BY MELISSA SKLARZ
Every June as the country takes a moment to celebrate the LGBTQ community, tens of thousands take to the streets to participate in the Queens Pride march, the second-largest pride celebration in New York City.
Even now, 25 years after our first march in Queens, I am surprised by how many people ask me, “Why is the parade necessary?” Pride is necessary because despite the visibility of the LGBTQ community, we still do not have full access and equality under the law and we are constantly under attack from our government. As a longtime civil rights activist in New York, I have been a passionate voice for the LGBTQ community in Queens and Albany. And I can tell you that the parade is not only necessary; it is vital to our fight for equality and justice.
Those who are longtime residents of Queens might recall that the first march was held in response to the beating death of Julio Rivera in Jackson Heights in 1990. Along with the leadership of Councilman Danny Dromm, then a public-school teacher, the Queens Lesbian Gay Pride Committee, Inc. was founded in 1992, and the group held its first march in 1993. The organizers hoped to signal to residents that the LGBTQ community was just like any other community in Queens. As a resident of Woodside throughout the 1980s, I can tell you that Queens Pride made it clear that to be open about who you are, you didn’t have to travel to Manhattan.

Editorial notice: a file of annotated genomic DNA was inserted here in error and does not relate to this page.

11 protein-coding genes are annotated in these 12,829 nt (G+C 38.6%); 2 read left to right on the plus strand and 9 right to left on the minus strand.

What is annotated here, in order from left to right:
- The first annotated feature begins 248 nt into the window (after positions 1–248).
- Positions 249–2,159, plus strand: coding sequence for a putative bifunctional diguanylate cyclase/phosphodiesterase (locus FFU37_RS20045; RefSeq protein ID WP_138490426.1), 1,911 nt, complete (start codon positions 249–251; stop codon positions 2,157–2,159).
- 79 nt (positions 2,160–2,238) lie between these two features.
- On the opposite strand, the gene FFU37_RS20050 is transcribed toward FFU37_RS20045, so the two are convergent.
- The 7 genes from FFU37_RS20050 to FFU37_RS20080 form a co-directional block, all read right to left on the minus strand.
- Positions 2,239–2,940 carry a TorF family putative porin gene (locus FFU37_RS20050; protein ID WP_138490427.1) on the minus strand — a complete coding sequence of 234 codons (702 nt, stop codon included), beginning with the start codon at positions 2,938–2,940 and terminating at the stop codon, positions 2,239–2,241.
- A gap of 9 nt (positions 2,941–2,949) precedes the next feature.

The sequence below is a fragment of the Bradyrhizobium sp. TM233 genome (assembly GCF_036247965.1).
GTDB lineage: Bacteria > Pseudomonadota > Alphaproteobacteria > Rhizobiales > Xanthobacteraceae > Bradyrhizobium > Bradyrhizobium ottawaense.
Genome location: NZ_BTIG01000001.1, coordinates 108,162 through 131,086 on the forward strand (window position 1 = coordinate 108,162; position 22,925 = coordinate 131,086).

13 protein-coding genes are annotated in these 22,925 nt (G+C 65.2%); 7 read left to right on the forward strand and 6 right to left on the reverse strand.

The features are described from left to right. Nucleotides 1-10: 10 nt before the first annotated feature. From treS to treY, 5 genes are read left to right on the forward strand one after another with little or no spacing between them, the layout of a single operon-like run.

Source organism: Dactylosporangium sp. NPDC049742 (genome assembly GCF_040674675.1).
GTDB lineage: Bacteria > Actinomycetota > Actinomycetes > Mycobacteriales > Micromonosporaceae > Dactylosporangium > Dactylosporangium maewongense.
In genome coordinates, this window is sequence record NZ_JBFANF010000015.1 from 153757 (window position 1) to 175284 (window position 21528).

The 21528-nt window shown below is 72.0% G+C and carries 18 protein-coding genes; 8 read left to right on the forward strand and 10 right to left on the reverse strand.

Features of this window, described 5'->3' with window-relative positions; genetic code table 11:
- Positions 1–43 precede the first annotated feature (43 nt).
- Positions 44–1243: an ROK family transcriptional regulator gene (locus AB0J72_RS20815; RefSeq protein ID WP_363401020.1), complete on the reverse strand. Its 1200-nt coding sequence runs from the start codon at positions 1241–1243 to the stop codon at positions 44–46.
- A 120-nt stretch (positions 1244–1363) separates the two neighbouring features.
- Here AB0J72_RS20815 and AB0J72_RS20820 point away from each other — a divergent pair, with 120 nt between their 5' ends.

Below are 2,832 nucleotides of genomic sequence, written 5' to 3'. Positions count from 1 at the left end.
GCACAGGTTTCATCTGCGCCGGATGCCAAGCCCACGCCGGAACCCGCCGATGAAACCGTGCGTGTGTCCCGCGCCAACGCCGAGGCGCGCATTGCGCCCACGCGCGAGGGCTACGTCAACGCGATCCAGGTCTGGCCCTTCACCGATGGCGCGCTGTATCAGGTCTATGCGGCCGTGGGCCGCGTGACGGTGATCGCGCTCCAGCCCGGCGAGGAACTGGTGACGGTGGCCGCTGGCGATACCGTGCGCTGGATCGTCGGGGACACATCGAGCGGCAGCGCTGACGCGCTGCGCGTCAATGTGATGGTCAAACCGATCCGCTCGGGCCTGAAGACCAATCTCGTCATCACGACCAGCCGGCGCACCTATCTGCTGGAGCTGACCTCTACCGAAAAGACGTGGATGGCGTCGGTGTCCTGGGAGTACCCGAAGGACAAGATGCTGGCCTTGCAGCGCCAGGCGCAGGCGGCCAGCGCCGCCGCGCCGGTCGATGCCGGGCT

Over the years, I have personally seen the march in Queens grow into an event that now attracts more than 40,000 spectators. Queens Pride continues to promote the visibility and accomplishments of the LGBTQ community and foster acceptance in our borough. As an out transgender woman, I can ponder the years when we made baby steps of growth and acceptance. Today, I am in awe that our borough has emerged as a safe space and beacon of hope for transgender women across the city and around the world.
As we kick off Queens Pride on June 3, the reality is that even in 2018, we live in a world where people are still rejected and attacked for being who they are. For those who wonder why “we” need a parade, the answer is simple—the parade brings visibility and a sense of belonging to people who have experienced an act of hate just because of who they are. When the LGBTQ community has been under attack, in Queens or across the country, from the AIDS epidemic to the Pulse [nightclub] tragedy, we have proven that as a community, we are enormously powerful if we work together, and that is what we must continue to do.
This June, we will march against the forces that have tried to push back against the LGBTQ community. As recently as three months ago, President Donald Trump’s administration tried to reinstate a ban on transgender people in the military. This administration has also nominated people to the courts and elsewhere who have anti-LGBTQ records, directed federal agencies to scrub information on LGBTQ communities from their website and even refused to recognize Pride Month.
If you are committed to LGBTQ equality and justice, then you should believe that we must continue to take to the streets and fight. As my friends at ACT-UP know from their work in the trenches of the AIDS epidemic, we cannot be silent when we are under attack. I hope to see many of my fellow Queens residents on 37th Avenue for Queens Pride on June 3.
Melissa Sklarz was the first trans person elected to office in New York in 1999, when she won a seat as a judicial delegate in Manhattan’s 66th Assembly District. She is currently running for the Democratic nomination in the 30th Assembly District, representing Maspeth, Woodside and surrounding communities.